When Confronting Bullying, Public Safety Can’t Go It Alone

School security professionals and law enforcement must do a better job of communicating with administrators and non-security personnel about the importance of intervening when student-on-student social violence occurs

I recently attended the SMILE Conference on social media and law enforcement in which an entire day was dedicated to addressing traditional and cyber bullying among children. Although school police and traditional law enforcement were well represented, one very important group was missing: school administrators.

Considering these individuals are often the ones who see the bullying first hand, have the best opportunity to intervene and have so much influence, I find the fact that they weren’t in attendance highly troubling.

A former SRO for the City of Santa Monica, Dave Rynski, explained why it is so important for non-security campus personnel to be involved when dealing with bullying: “When you sit down with the bully, along with the principal, you have an opportunity to make a lasting impact. When you can have a one-on-one with the kid and explain where their choices could lead them and maybe even show them with a little trip down to the police station, it’s a very effective tool. That’s when you really want to work with the school site administrators and parents to get them involved early on.”

Don’t get me wrong: I understand why campus administrators might not be inclined to attend a conference like this. They’ve already got too much on their plates, and their primary mission is education, not student discipline. But everyone knows that abusive student behavior adversely impacts academic performance. Studies also show that it affects both bullies and the victims long after they leave school.

Erin Weed, founder and CEO of Fight Back Productions, put it best: “The school bullies of today are going to be the work bullies of tomorrow. We need to teach our kids how to handle this effectively. You wouldn’t throw your kids in the water without teaching them how to swim. You teach them how to swim so they will grow up and save themselves.”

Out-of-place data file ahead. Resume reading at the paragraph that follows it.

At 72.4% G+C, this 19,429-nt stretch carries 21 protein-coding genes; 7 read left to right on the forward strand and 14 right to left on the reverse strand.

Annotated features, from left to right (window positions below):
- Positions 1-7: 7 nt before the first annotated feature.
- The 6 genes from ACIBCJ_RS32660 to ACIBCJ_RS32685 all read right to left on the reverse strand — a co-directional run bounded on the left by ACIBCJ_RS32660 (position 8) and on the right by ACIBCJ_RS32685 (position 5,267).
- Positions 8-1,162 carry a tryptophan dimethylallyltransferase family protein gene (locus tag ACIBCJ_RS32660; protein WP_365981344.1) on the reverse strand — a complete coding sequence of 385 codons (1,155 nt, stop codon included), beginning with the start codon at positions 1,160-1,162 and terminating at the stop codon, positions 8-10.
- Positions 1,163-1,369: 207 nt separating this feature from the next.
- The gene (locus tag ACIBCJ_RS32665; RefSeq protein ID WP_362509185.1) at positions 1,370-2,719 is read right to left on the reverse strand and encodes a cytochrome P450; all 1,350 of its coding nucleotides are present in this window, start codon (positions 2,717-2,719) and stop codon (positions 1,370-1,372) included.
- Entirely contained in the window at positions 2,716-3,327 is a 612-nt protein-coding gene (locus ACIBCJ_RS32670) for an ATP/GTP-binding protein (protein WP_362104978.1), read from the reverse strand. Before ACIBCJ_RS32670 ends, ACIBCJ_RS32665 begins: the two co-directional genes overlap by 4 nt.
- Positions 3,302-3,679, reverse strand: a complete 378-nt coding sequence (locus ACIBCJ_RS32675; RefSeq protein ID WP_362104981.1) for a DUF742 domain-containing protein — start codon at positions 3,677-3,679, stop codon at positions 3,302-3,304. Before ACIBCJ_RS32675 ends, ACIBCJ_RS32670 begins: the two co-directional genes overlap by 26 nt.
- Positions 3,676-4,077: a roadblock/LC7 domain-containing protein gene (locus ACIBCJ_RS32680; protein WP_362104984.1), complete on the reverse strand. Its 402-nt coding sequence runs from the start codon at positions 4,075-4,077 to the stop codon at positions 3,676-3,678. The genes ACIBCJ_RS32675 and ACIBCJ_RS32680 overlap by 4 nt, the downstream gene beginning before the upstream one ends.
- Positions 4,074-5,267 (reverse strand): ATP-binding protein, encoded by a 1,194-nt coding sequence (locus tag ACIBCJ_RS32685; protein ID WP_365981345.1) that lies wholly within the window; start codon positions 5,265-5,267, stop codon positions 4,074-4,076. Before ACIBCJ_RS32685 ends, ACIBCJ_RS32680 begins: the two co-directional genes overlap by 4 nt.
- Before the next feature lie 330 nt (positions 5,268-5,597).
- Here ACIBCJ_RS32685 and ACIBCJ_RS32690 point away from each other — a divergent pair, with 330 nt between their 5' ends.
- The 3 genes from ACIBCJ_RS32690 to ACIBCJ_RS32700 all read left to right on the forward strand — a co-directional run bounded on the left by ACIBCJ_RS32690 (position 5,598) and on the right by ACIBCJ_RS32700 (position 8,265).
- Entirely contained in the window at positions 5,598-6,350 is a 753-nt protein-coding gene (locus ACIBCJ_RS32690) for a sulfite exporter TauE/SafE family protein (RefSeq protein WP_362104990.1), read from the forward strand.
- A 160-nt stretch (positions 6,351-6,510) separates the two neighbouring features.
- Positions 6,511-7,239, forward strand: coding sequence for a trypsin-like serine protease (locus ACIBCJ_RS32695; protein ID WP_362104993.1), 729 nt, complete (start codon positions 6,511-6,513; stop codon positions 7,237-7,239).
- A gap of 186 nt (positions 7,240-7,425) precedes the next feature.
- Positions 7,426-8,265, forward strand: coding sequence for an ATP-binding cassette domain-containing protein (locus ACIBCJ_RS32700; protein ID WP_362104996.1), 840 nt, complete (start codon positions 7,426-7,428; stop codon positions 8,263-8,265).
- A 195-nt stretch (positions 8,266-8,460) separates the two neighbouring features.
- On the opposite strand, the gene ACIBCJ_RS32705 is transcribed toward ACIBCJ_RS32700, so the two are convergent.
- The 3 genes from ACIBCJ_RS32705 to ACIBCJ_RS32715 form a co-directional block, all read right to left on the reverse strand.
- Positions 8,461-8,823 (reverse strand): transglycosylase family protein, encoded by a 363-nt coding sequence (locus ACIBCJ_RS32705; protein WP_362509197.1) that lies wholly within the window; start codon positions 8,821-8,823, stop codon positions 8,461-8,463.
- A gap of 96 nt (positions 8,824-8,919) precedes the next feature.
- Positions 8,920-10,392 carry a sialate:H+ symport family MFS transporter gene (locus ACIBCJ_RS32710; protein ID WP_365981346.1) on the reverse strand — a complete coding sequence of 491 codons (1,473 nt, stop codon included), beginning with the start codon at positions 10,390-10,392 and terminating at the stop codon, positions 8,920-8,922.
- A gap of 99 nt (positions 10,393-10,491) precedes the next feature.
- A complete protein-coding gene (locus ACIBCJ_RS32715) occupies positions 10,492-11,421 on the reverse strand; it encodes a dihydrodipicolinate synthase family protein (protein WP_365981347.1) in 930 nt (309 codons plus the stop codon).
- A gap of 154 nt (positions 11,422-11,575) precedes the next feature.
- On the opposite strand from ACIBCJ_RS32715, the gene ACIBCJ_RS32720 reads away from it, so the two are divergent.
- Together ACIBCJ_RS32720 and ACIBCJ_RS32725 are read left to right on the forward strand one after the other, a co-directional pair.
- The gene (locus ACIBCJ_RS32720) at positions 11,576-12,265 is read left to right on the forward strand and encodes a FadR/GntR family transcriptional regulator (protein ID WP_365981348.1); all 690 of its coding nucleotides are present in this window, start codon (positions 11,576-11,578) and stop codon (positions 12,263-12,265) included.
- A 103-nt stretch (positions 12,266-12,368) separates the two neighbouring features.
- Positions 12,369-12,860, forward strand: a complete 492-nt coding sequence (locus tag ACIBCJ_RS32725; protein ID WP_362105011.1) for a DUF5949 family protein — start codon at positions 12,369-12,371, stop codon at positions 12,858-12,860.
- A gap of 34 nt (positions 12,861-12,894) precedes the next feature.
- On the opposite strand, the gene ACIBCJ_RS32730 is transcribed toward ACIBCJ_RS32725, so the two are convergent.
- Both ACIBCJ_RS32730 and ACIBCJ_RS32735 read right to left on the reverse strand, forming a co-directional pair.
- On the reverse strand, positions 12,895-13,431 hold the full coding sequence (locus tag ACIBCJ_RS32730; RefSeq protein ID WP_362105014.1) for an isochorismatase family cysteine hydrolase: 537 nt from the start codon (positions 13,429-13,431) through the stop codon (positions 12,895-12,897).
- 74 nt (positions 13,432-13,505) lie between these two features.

The lack of attendance by administrators to this and some other school safety events I’ve attended makes it clear to me that those of us in the campus security, emergency management and law enforcement communities still need to do a better job of communicating the importance of safety with school and district officials.

We as campus protection professionals can and should also learn from them. The administrators, in turn, can pass on what they’ve learned about bullying to teachers and parents. Ultimately, it’s the teachers and especially the parents who will have the greatest influence on bullying.

This is not to say that school administrators and teachers aren’t trying to address bullying in their own ways. Some schools in Pinal County Ariz., for example, are trying some pretty interesting approaches. Santa Rosa Elementary School observed a national no name-calling week in January, reports TriValleyCentral.com. Others have peer education programs.

I applaud those districts that are taking these steps. Now if we could just improve the communication among all district and campus administrators, security directors, police chiefs, security offi cers, SROs, teachers and parents, we could really affect some positive change.

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About the Author

Robin Hattersley Gray

Robin has been covering the security and campus law enforcement industries since 1998 and is a specialist in school, university and hospital security, public safety and emergency management, as well as emerging technologies and systems integration. She joined CS in 2005 and has authored award-winning editorial on campus law enforcement and security funding, officer recruitment and retention, access control, IP video, network integration, event management, crime trends, the Clery Act, Title IX compliance, sexual assault, dating abuse, emergency communications, incident management software and more. Robin has been featured on national and local media outlets and was formerly associate editor for the trade publication Security Sales & Integration. She obtained her undergraduate degree in history from California State University, Long Beach.

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